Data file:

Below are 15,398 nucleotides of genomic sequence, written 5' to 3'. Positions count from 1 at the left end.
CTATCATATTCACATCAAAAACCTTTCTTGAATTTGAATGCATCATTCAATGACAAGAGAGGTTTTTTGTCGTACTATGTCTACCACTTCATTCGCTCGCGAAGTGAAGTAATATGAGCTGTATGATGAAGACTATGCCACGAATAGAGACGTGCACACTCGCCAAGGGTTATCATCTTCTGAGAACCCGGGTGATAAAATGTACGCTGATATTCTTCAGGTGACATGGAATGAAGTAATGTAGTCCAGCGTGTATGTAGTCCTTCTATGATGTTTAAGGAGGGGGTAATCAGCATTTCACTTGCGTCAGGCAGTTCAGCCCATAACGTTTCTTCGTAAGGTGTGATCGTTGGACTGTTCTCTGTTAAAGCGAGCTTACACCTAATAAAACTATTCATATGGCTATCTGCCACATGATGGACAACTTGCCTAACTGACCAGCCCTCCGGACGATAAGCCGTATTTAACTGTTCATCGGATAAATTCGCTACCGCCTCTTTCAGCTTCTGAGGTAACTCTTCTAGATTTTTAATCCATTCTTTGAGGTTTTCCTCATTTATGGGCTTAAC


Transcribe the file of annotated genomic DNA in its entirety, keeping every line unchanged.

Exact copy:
Below are 15,398 nucleotides of genomic sequence, written 5' to 3'. Positions count from 1 at the left end.
CTATCATATTCACATCAAAAACCTTTCTTGAATTTGAATGCATCATTCAATGACAAGAGAGGTTTTTTGTCGTACTATGTCTACCACTTCATTCGCTCGCGAAGTGAAGTAATATGAGCTGTATGATGAAGACTATGCCACGAATAGAGACGTGCACACTCGCCAAGGGTTATCATCTTCTGAGAACCCGGGTGATAAAATGTACGCTGATATTCTTCAGGTGACATGGAATGAAGTAATGTAGTCCAGCGTGTATGTAGTCCTTCTATGATGTTTAAGGAGGGGGTAATCAGCATTTCACTTGCGTCAGGCAGTTCAGCCCATAACGTTTCTTCGTAAGGTGTGATCGTTGGACTGTTCTCTGTTAAAGCGAGCTTACACCTAATAAAACTATTCATATGGCTATCTGCCACATGATGGACAACTTGCCTAACTGACCAGCCCTCCGGACGATAAGCCGTATTTAACTGTTCATCGGATAAATTCGCTACCGCCTCTTTCAGCTTCTGAGGTAACTCTTCTAGATTTTTAATCCATTCTTTGAGGTTTTCCTCATTTATGGGCTTAAC